The results showed benefits in the EPs 7630 group based on several measurements. BSS of less than 5 points was noted in 61 of 64 subjects (95.3%) in the EPs 7630 group compared to 35 of 60 subjects (58.3%) in the placebo group (P < 0.0001). Similarly, a decrease in BSS of at least 5 points occurred in 58 of 64 subjects (90.6%) in the EPs 7630 group compared to 31 of 60 subjects (51.7%) in the placebo group from baseline to day 7 of treatment (P < 0.0001). These 2 criteria defined "rapid recovery," which was detected in 58 of 64 subjects (90.6%) in the EPs 7630 group compared to 25 of 60 subjects (41.7%) in the placebo group (P < 0.0001). Symptomatic improvement of rales/rhonchi, chest pain during coughing, and dyspnea after 7 days of EPs 7630 administration exceeded 90% of that group, whereas less than 60% of the placebo group experienced recovery of these symptoms. Rales/rhonchi were absent in 55 of 60 subjects (91.7%) in the EPs 7630 group versus 29 of 59 subjects (49.2%) in the placebo group (P < 0.0001). Chest pain during coughing was absent in 55 of 58 subjects in the EPs 7630 group (94.8%) compared to 29 of 52 subjects (55.8%) in the placebo group (P < 0.0001). Cough was the symptom that showed the slowest rate of recovery in both groups. Cough disappeared in 20 of 64 subjects (31.3%) in the EPs 7630 group compared to 3 of 60 subjects (5.0%) in the placebo group (P < 0.0001). Similarly, hoarseness disappeared in 45 of 58 subjects (77.6%) in the EPs 7630 group compared to 20 of 52 subjects (38.5%) in the placebo group (P < 0.0001).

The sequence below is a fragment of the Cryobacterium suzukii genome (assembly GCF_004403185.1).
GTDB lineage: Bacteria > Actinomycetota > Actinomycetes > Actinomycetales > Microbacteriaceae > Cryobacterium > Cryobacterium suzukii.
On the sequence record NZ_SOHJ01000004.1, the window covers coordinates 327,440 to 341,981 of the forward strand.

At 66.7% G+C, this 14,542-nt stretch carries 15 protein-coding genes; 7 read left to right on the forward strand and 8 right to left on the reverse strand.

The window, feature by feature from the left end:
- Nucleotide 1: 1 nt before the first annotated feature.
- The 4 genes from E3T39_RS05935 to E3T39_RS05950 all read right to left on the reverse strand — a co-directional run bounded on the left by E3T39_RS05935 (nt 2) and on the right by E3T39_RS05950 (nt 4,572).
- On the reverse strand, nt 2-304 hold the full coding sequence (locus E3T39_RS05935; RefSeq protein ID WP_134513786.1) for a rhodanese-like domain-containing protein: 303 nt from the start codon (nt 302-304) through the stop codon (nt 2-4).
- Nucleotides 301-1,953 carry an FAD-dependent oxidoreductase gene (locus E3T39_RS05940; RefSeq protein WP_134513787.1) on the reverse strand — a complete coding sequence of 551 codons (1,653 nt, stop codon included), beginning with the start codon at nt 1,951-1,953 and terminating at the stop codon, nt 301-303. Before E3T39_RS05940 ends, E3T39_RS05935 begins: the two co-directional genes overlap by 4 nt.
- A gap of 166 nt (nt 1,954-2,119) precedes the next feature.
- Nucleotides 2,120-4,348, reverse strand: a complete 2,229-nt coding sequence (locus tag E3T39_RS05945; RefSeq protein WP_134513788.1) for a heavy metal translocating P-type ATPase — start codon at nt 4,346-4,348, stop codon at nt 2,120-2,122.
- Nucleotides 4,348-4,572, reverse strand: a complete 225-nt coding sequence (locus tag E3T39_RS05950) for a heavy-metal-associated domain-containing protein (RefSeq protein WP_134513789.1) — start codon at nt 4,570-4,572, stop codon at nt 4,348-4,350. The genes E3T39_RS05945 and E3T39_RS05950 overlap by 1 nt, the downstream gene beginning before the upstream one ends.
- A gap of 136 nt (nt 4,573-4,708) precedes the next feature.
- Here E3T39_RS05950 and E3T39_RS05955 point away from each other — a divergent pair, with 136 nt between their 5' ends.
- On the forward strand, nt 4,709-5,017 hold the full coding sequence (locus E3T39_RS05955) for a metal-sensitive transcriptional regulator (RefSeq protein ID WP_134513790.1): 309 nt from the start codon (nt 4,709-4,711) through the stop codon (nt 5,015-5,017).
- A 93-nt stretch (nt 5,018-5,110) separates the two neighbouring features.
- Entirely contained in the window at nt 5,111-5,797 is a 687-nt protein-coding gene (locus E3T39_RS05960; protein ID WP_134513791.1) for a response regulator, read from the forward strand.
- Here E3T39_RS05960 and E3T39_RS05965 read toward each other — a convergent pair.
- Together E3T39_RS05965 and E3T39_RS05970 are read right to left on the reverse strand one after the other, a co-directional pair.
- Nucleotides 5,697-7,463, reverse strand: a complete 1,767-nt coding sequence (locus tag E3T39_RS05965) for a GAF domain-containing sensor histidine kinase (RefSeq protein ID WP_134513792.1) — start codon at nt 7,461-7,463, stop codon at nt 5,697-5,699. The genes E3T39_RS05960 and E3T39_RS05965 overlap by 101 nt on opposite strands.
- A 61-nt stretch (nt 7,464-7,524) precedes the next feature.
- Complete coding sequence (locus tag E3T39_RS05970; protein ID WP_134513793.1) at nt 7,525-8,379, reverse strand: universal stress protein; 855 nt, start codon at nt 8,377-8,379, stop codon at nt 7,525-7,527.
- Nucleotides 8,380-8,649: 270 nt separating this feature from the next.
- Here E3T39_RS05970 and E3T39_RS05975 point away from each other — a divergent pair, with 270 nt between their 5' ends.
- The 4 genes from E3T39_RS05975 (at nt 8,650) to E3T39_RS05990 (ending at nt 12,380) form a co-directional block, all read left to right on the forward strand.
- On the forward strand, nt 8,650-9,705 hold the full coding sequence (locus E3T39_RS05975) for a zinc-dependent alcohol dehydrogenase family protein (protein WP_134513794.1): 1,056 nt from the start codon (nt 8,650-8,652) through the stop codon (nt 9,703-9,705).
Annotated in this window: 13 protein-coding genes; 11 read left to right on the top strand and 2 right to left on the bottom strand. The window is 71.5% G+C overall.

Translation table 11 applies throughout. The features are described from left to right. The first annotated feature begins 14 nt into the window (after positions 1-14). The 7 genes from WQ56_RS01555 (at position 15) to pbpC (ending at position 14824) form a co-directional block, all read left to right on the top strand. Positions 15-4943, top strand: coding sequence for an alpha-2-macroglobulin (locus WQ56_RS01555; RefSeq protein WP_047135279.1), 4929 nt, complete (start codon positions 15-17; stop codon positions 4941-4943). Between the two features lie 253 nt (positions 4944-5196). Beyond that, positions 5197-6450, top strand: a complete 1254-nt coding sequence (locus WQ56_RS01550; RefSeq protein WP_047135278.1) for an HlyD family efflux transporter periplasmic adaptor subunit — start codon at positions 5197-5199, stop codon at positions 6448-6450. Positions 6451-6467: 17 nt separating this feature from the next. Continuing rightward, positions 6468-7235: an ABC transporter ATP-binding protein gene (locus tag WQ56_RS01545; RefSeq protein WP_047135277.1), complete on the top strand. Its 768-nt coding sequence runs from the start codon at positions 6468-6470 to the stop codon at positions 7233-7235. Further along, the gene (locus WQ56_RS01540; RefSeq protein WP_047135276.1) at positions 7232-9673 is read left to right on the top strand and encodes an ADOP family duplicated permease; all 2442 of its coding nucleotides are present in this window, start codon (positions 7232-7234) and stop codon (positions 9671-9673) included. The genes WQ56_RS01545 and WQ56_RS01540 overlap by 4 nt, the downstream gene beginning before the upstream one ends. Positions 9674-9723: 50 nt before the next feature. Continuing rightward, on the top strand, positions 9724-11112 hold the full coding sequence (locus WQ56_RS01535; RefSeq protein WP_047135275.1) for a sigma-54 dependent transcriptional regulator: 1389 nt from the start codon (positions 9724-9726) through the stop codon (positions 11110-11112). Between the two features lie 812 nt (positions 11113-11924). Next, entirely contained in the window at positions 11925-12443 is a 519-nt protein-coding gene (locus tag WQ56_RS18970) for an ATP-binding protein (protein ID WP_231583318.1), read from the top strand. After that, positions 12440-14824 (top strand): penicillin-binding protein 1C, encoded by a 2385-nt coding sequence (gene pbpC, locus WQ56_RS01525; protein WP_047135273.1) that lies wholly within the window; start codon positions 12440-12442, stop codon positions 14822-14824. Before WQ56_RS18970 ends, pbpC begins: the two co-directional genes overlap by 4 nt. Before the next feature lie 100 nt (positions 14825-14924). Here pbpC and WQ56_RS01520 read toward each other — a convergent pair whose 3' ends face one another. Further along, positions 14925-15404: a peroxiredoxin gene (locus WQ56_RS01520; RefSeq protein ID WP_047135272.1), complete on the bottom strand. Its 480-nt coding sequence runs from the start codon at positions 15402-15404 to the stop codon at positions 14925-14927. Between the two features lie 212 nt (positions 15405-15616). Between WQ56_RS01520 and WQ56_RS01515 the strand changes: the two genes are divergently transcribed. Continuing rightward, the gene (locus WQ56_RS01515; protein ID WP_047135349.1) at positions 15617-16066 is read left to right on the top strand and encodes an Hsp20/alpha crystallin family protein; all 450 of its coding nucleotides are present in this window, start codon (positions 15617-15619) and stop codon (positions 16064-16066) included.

At the end of the study period, 54 of 64 subjects (84.4%) in the EPs 7630 group compared to 18 of 60 subjects (30.0%) of the placebo group were assessed as "major improved or completely recovered" by the IMOS. This assessment was given to 43 of 64 subjects (67.2%) in the EPs 7630 group compared to 11 of 60 subjects (18.3%) of the placebo group by days 3-5 of treatment. A noticeable effect of EPs 7630 treatment was described within 2-5 hours by 2 of 64 subjects (3.1%) and within 1-2 days by 14 of 64 subjects (21.9%). The majority of subjects in the EPs 7630 group reported remission of their acute bronchitis symptoms by day 7, whereas "many patients" in the placebo group reported experiencing no change by day 7. Adverse events were not significantly different between the EPs 7630 and placebo groups. No serious adverse events were reported.